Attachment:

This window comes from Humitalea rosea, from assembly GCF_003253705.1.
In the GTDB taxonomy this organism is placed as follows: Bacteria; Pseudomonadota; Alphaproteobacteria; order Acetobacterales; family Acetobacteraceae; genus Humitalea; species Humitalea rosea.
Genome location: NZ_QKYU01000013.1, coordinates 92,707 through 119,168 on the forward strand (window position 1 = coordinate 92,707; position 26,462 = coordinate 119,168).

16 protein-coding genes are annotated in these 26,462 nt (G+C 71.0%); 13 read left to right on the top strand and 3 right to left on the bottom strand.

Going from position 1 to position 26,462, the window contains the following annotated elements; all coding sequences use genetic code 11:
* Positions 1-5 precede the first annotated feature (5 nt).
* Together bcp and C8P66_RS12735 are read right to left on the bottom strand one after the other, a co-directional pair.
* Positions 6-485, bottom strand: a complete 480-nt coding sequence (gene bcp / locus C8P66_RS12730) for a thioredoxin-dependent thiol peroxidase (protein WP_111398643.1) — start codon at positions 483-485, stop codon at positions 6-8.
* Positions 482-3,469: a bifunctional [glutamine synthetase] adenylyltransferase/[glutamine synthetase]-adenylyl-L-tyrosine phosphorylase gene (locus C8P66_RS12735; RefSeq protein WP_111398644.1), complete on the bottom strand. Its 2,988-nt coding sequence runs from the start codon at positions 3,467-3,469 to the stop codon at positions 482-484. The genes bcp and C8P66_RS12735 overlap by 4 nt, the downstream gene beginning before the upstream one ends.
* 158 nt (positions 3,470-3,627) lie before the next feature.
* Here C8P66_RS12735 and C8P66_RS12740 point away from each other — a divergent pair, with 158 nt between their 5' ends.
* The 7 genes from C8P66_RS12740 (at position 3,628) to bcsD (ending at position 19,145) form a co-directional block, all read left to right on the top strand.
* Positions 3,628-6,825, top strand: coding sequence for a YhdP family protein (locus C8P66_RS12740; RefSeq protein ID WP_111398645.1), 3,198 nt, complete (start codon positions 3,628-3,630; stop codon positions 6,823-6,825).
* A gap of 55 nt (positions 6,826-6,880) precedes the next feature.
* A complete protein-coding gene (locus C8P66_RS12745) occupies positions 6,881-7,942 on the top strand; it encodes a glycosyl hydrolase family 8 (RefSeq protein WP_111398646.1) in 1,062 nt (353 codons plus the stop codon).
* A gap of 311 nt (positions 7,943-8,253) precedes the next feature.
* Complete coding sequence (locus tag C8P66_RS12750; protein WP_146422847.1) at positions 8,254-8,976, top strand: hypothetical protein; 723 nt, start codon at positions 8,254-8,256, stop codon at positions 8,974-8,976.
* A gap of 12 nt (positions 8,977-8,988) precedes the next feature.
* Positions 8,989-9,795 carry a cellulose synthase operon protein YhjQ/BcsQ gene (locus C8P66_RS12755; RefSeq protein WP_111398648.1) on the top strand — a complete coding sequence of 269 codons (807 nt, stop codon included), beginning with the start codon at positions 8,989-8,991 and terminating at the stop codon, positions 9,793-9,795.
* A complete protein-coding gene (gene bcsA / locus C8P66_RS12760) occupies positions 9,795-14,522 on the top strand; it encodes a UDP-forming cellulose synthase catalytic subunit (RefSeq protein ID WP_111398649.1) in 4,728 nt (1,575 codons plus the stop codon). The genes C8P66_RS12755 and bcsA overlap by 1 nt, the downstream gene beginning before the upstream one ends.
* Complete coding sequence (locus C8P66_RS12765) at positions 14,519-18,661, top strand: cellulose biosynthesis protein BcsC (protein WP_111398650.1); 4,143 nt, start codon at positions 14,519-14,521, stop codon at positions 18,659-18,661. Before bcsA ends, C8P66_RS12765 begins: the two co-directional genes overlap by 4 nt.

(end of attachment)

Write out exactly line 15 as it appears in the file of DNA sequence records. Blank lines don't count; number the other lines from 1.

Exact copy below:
* A complete protein-coding gene (locus C8P66_RS12745) occupies positions 6,881-7,942 on the top strand; it encodes a glycosyl hydrolase family 8 (RefSeq protein WP_111398646.1) in 1,062 nt (353 codons plus the stop codon).